Eating healthy and sticking to a budget can seem like an impossible task, especially with the rising cost of groceries. I’m going to share my healthy grocery list on a budget – so that next time you head to the grocery store you know exactly what to put in your cart, and what to leave behind.
Many people believe that convenience foods are cheaper than whole, nutrient rich foods, but there are studies that show this is just not true.
Here is an interesting study that concluded: “Diets based heavily on foods from convenient sources are less healthy and more expensive than a well-planned menu from budget foods available from large supermarket chains.”
Nourishing your body and wallet simultaneously is not only achievable but also easier than you might think, with just a little know-how!
We will talk about how I create a healthy grocery shopping list that won’t break the bank, ensuring that my family has access to nutritious food without compromising on taste or quality.
Get ready to discover a world of affordable, nutrient-dense food options that will fuel your body and help you maintain a balanced budget.
With a little planning and resourcefulness you’ll be on your way to mastering the art of budget-friendly, healthy grocery shopping in no time, and reducing your weekly grocery bill while you’re at it.
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Here’s My Healthy Grocery List on a Budget
On top of shopping with your budget grocery list, be sure to take advantage of all the best ways to save money at the grocery store, and make sure meal planning is at the forefront of your strategy to stretch your food dollars.
- Brown rice
- Whole wheat pasta
- Dried (or canned) beans
- Canned tomatoes
- Canned tuna (in water)
- Frozen vegetables (e.g., broccoli, spinach, peas)
- Frozen fruits (e.g., berries, mango, pineapple)
- Fresh seasonal produce (e.g., apples, oranges, bananas, carrots, potatoes, sweet potatoes, bell peppers)
- Whole grain bread
- Whole grain bagels
- Bulk nuts
- Bulk seeds (Chia seeds, sunflower seeds etc)
- Peanut butter (no added sugar or hydrogenated oils)
- Greek yogurt
- Cottage cheese
- Whole chicken (or chicken breast, if it’s on sale)
- Cheaper cuts of meat (stew meat, ground beef etc)
- Olive oil
You’ll notice that this budget grocery list focuses on whole foods
Whole foods are healthier than processed foods for several reasons, including their nutrient content, lower levels of added sugars and unhealthy fats, and minimal additives.
When you make your weekly meal plan around whole grains and fresh produce, by default you are incorporating more nutrient-rich foods.
Fresh fruits, vegetables, whole grains, legumes, nuts, and seeds, are naturally rich in essential vitamins, minerals, antioxidants, and phytonutrients. These nutrients are crucial for maintaining overall health and preventing chronic diseases. Processed foods, on the other hand, often lose a significant portion of their nutritional content during manufacturing and may not provide the same level of essential nutrients.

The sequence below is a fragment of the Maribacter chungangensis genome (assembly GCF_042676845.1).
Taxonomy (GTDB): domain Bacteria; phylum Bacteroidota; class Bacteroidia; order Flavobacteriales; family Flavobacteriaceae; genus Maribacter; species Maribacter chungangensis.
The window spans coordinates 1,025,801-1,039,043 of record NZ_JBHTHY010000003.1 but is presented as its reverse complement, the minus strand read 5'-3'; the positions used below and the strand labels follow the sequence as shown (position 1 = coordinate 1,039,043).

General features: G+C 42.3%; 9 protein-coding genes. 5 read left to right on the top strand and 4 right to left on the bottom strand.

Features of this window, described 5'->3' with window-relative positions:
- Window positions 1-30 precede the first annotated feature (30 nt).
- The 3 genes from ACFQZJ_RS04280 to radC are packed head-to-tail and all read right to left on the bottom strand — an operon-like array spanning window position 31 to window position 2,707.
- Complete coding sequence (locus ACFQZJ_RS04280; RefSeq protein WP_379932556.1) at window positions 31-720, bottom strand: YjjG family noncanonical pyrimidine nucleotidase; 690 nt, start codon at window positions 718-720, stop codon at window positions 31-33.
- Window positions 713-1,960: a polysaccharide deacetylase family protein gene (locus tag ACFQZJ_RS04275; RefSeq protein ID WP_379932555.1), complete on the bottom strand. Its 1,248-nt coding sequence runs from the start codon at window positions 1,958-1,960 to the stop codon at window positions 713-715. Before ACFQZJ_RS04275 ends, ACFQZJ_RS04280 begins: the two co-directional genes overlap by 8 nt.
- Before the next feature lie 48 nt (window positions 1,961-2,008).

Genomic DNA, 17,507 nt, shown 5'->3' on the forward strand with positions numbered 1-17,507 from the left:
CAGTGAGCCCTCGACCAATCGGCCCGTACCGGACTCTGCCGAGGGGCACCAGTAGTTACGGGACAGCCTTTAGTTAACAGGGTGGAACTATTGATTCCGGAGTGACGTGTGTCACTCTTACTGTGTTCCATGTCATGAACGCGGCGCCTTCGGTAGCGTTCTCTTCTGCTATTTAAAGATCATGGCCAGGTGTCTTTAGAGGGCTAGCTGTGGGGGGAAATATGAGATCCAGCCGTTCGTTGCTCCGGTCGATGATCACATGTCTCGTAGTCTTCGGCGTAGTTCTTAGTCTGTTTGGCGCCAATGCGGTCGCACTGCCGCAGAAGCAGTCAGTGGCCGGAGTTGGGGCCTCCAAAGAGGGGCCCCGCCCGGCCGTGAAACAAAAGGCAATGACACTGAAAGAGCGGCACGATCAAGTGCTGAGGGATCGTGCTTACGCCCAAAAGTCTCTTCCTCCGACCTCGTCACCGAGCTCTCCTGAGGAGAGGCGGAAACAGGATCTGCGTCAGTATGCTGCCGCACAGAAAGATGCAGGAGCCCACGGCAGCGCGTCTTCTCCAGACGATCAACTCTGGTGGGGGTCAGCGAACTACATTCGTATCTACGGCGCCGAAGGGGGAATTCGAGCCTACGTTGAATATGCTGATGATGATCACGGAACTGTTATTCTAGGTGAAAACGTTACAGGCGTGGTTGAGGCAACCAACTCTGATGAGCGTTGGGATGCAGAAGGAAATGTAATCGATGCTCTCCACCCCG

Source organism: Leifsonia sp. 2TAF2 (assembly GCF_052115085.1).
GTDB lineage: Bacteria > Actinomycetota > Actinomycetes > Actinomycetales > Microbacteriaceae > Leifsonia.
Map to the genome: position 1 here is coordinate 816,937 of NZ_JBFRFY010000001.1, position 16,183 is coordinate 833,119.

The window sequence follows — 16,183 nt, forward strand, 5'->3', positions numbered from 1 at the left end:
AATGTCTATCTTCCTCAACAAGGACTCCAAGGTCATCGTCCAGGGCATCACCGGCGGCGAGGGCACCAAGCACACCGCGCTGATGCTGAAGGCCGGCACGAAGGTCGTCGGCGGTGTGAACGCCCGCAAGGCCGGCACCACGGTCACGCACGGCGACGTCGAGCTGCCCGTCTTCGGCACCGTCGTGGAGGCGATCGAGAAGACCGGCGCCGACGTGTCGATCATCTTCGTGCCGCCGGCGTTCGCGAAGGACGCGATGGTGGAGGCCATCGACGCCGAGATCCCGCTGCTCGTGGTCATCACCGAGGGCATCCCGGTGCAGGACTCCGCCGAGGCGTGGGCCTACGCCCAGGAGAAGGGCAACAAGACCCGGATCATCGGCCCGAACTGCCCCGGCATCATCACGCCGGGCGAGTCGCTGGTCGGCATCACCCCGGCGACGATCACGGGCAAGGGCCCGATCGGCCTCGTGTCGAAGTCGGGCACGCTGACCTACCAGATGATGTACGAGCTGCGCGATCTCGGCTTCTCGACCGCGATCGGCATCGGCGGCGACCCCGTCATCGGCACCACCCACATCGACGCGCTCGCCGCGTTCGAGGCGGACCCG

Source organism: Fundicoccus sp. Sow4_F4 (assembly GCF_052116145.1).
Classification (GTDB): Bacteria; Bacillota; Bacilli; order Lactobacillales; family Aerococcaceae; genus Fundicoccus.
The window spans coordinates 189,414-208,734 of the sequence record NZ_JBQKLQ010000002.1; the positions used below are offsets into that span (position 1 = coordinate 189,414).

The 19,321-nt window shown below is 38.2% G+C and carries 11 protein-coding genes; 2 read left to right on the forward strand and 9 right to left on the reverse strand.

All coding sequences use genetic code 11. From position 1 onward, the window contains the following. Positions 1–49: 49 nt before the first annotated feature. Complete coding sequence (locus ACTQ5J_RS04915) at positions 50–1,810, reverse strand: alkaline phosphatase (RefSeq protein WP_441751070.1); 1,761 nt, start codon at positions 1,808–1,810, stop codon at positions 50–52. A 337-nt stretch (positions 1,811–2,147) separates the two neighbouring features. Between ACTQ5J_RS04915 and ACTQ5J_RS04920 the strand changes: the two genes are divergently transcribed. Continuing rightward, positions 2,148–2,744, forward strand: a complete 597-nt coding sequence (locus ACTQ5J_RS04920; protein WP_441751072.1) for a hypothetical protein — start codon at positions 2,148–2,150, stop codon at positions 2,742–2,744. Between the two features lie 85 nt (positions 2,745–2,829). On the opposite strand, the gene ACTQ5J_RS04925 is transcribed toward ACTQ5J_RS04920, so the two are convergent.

The biggest problem with a basic grocery list is that now you just have a bunch of ingredients
You need to take these healthy ingredients and make them into nutritious meals!
If you’re not used to cooking with whole foods, at the end of the day, you’ll have a lot of food waste when your fresh vegetables go bad at the back of your fridge.
I want to share a few meal ideas (made with the items on this list), for you to use in your weekly meal plan. You can enjoy these healthy meals even on a tight budget:
Here’s 20+ healthy frugal breakfast ideas
Here’s 30+ healthy frugal dinner ideas
Here’s 15 budget snack ideas
Say no to impulse buys and processed junk!
Even though you might feel like some of these healthy foods are out of reach on a tight budget, remember that you don’t need to buy the organic sodium-free tins of black beans – the regular 99 cent store brand tin of black beans will do just fine when you’re on a budget. (And they’re still going to be a much healthier option than pop tarts. Probably more filling, too.)
Here’s a few tips to keep your weekly food budget down:
- check the farmer’s market and ethnic grocery stores for in-season fruits and veggies
- plan your weekly menu out based on what you have on hand rather than buying all “new”
- always, always check the unit price – some things, especially grains and nuts – are cheaper in bulk
- learn to eat smaller portions of meats and dairy products, and pad your meal out with healthy grains and plenty of vegetables
- an easy way to save money on meat and veggies is to shop late in the day – when stores reduce their prices for quick sales
You might have to shop around for the best prices, but the good news is that once you get into a habit of cooking with the low cost healthy foods off this cheap healthy shopping list, it will get easier over time.